Wednesday, October 6, 2010

Third-hand Smoke Puts Your Baby at Risk

Jonathan Winickoff, a pediatrician at the Dana-Farber/Harvard Cancer Center in Boston was quoted in the Scientific American defining third-hand smoke as, "tobacco smoke contamination that remains after the cigarette has been extinguished."

When that article was written in January of 2009, Winickoff discussed his research into the danger of third-hand smoke and the levels of toxins left behind after a smoker puts their cigarette out. But at that time, he knew of no research done that linked this recent discovery to disease.

Now, a new study out of Germany takes the research a step further, showing, for the first time, that these toxins are not only transferred to infants from their care-takers clothing, but that the toxic substances penetrate through the infant's skin "into deeper tissue layers," and do produce harmful effects in the exposed baby or toddler's skin.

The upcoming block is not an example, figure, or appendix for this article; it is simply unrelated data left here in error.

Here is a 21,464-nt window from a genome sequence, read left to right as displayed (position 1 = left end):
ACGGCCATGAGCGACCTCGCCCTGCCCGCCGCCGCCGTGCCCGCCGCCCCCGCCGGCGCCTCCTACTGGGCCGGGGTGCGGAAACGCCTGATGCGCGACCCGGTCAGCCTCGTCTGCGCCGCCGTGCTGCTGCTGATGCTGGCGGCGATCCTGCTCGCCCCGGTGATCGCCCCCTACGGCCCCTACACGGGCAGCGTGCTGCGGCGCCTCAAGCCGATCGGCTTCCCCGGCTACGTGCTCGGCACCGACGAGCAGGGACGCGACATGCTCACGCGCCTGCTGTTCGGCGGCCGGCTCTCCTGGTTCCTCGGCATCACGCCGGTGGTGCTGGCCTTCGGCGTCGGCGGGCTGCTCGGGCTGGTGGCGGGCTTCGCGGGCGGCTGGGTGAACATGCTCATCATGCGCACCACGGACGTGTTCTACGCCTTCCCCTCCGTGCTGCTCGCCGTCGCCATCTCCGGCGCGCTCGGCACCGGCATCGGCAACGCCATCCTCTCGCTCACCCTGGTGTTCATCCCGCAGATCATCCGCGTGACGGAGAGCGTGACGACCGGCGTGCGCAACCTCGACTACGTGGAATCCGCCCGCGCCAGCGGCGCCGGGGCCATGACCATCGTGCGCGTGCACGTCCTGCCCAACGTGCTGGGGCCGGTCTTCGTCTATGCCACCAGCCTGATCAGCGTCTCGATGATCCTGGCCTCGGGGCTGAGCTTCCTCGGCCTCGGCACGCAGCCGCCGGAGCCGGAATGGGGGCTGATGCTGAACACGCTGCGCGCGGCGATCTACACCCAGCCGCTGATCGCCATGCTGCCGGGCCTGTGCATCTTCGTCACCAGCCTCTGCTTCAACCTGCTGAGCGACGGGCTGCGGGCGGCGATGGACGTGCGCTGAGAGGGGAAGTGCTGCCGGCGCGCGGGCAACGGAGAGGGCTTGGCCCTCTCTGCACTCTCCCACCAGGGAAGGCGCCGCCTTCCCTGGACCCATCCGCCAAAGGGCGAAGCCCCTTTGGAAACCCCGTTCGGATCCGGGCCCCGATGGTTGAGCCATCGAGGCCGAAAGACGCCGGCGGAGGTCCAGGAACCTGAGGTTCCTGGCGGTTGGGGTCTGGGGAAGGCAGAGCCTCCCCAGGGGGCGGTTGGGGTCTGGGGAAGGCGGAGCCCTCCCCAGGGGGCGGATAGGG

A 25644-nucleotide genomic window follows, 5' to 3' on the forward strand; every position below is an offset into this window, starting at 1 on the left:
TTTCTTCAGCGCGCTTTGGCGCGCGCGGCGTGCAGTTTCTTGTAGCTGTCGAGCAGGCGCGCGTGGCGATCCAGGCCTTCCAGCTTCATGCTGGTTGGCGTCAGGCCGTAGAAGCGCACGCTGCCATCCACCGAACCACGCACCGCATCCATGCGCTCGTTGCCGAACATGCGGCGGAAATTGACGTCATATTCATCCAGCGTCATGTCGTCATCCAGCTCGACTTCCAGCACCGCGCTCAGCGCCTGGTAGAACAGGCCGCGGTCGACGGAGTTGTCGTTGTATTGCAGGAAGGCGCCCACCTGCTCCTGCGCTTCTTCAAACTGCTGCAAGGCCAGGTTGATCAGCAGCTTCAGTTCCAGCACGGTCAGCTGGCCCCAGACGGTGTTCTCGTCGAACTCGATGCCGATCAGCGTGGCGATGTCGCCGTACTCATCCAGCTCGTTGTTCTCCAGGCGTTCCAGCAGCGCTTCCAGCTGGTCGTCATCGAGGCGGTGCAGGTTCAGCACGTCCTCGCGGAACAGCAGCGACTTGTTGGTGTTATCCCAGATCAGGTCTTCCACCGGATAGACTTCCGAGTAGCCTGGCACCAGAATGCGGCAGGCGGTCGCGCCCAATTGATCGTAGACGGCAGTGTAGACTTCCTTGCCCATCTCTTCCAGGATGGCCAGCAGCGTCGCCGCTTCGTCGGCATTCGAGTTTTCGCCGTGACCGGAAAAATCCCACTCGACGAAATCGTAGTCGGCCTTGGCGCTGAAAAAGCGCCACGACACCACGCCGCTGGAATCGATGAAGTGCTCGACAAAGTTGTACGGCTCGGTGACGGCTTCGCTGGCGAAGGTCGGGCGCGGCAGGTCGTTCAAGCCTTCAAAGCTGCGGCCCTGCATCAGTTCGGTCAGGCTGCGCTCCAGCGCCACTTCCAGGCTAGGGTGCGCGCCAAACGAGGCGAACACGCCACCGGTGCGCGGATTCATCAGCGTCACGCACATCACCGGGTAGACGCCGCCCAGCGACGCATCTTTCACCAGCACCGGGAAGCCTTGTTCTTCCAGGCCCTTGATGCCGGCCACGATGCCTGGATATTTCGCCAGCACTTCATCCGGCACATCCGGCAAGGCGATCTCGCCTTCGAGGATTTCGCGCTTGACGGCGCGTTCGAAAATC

The "harmful effects" researchers found to occur were massive damage to the skin cells of the child, "changing their shape and even, where the concentration was high, died off," and also that "nerve cells, which are particularly active during the early stages of development, showed clear changes and were no longer able to connect properly with one another."

So if mom or dad take a quick cigarette break, even if it's outside, and then pick up their little one, they are putting the child's health at risk, according to the study.

To read the full press release on the study click here.

To read Scientic American article from January 2009, mentioned above, click here.

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